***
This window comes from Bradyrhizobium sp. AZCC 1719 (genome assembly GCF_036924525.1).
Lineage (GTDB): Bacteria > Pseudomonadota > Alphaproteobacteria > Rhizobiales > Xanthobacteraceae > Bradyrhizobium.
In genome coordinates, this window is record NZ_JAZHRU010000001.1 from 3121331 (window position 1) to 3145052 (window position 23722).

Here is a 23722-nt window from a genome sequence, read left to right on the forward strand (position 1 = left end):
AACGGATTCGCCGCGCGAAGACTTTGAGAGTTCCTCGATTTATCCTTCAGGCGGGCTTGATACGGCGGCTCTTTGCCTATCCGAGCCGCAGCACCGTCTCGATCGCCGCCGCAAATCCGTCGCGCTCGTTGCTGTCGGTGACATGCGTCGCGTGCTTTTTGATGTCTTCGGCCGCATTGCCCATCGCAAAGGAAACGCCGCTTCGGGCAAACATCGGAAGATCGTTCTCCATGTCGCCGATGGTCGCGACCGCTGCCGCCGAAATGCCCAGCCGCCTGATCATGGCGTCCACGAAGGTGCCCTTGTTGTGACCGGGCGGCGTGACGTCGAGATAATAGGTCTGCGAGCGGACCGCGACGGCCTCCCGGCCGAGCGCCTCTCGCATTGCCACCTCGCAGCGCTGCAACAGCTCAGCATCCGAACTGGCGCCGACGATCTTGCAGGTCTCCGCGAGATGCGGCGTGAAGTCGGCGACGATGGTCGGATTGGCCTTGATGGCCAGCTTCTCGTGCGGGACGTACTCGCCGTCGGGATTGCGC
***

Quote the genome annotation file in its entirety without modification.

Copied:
This window comes from Bradyrhizobium sp. AZCC 1719 (genome assembly GCF_036924525.1).
Lineage (GTDB): Bacteria > Pseudomonadota > Alphaproteobacteria > Rhizobiales > Xanthobacteraceae > Bradyrhizobium.
In genome coordinates, this window is record NZ_JAZHRU010000001.1 from 3121331 (window position 1) to 3145052 (window position 23722).

Here is a 23722-nt window from a genome sequence, read left to right on the forward strand (position 1 = left end):
AACGGATTCGCCGCGCGAAGACTTTGAGAGTTCCTCGATTTATCCTTCAGGCGGGCTTGATACGGCGGCTCTTTGCCTATCCGAGCCGCAGCACCGTCTCGATCGCCGCCGCAAATCCGTCGCGCTCGTTGCTGTCGGTGACATGCGTCGCGTGCTTTTTGATGTCTTCGGCCGCATTGCCCATCGCAAAGGAAACGCCGCTTCGGGCAAACATCGGAAGATCGTTCTCCATGTCGCCGATGGTCGCGACCGCTGCCGCCGAAATGCCCAGCCGCCTGATCATGGCGTCCACGAAGGTGCCCTTGTTGTGACCGGGCGGCGTGACGTCGAGATAATAGGTCTGCGAGCGGACCGCGACGGCCTCCCGGCCGAGCGCCTCTCGCATTGCCACCTCGCAGCGCTGCAACAGCTCAGCATCCGAACTGGCGCCGACGATCTTGCAGGTCTCCGCGAGATGCGGCGTGAAGTCGGCGACGATGGTCGGATTGGCCTTGATGGCCAGCTTCTCGTGCGGGACGTACTCGCCGTCGGGATTGCGC